Lessons learned in Israel in the battle between security and the free exchange of ideas can benefit the debate in the United States.As Israel’s military wages war against Palestinian guerillas in refugee camps and West Bank towns, academics and liberal journalists have begun questioning the effects of the conflict on the nation’s democratic values and institutions.
Targeted killings, calls to prosecute government critics, continued polarization of the left and right, the growing power of undemocratic, ultra-Orthodox parties in the Knesset, and an economic recession are threatening democracy as Israel knows it, some Israeli public policy analysts are saying.
Still, most experts agree the country is not about to witness a military coup, nor is it likely to see its electoral system collapse. The concern is over the loss of civil rights and violation of human rights, primarily in the territories, said Menachem Hofnung, a professor of political science at Hebrew University of Jerusalem at a conference exploring the tensions between security and democracy held at the university on April 11.
The continuing conflict in Israel is forcing a more serious debate over these questions on an ongoing basis than has yet taken place in the United States and other western countries.
“The future fate of the territories is the main issue on the agenda of Israeli democracy,” Hofnung said. “Instead of the government dealing with matters on the agenda in other democracies, we see the government dealing with targeted killings, whether to pull back to that line or this line, and if government critics should be prosecuted.”
Yehezkel Dror, a Hebrew University political science professor who served as a senior policy adviser to the Rand Corp., a nonprofit U.S. organization that helps improve policy-making through research and analysis, downplayed those worries, saying he thinks most of the complaints about Israeli democracy are related to humanitarian, rather than political, values.
“Historically speaking, all statecraft has required some ‘dirty hands,’ which means sacrificing values for more important ones. Israel is in a tragic situation, or in a situation of bad moral luck where the environment forces on it quite a lot of dirty hands to insure survival,” Dror said.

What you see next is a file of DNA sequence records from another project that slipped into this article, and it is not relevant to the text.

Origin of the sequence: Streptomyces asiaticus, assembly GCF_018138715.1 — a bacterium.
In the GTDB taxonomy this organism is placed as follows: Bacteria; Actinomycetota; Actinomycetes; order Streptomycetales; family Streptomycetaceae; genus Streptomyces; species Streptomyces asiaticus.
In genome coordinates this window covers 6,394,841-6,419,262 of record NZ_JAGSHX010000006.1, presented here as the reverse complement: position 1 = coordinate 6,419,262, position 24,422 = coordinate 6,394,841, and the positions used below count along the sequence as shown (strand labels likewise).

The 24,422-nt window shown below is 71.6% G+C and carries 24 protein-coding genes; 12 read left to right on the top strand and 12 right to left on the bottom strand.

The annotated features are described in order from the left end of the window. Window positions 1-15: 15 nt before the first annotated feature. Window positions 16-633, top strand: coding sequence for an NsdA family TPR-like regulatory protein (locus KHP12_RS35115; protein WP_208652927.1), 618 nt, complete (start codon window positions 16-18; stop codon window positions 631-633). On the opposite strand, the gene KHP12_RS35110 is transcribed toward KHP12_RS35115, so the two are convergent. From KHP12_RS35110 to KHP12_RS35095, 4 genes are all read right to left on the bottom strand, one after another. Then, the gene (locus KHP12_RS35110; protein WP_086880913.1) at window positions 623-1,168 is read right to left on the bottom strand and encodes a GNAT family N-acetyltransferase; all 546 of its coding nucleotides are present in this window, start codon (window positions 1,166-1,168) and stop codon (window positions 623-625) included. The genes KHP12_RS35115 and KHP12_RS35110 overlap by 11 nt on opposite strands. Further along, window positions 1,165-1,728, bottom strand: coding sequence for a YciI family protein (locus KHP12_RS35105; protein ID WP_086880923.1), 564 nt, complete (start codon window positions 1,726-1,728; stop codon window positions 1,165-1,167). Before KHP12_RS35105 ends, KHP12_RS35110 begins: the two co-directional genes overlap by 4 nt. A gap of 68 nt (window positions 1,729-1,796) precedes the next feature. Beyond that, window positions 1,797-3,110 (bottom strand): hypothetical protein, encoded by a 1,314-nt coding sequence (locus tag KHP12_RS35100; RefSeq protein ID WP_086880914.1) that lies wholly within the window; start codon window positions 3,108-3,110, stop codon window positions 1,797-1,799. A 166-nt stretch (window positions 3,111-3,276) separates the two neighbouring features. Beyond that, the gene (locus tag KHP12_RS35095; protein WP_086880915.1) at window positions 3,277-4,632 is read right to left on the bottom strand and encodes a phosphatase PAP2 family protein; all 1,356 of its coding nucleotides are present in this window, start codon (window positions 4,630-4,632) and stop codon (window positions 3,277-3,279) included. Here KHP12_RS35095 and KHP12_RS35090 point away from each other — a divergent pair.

And as the United States struggles with terrorism as well, Dror said Israel is becoming “a paradigm of what is happening in the West.”
“Facing potential suicide killers with mass killing weapons will require the West to give up a lot of values for survival… values of privacy, freedom of movement…”
Israel’s long history of dealing with terrorism has made it accustomed to such sacrifices, especially since national security has always been in the hands of the military, said Reuven Pedatzur, a Tel Aviv University political science professor who specializes in security studies.
“In Israel there are no established bodies that deal with strategic planning, there is only the Israel Defense Force and therefore, when the government or Cabinet or prime minister needs to put together a new policy on security they only have before them what the IDF brings. They have no other alternative.” Pedatzur said, adding that in those circumstances, whatever the generals say is considered holy.
Of the 15 chiefs of the general staff in the history of the Israel Defense Force, two have gone on to become prime ministers – Ehud Barak and Yitzhak Rabin – and six have served as Cabinet ministers. Today the Cabinet has five retired generals, including Prime Minister Ariel Sharon.
Whether or not the current conflict continues, the generals’ role in security policy is not likely to change. The only prime minister to dismiss military advice in the history of Israel was Rabin in the signing of the Oslo Accords, Dror said. The military’s role has not weakened Israel’s democratic political institutions, only narrowed its decision-making process, he said.
“There is no danger to Israel’s political democracy. There are free elections here and nothing is stopping them,” Dror said.
Hofnung said the future of Israeli democracy can only be assured through a clear separation from the Palestinians, which will, in turn, decrease the frequency of the suicide bombings.
“A democracy is not built to function in a situation of continuous war, especially one where the lines of battle are not clear, when the identity of the enemy is not clear, when there is no security or safety in the country and when there is an economic recession,” Hofnung said.
“I am not saying that separation is the medicine to heal everything, but it is the first step to bringing more safety, and a little more logic and routine into everyday life. After that, one can work out a peace settlement or at least some kind of extended cease fire.”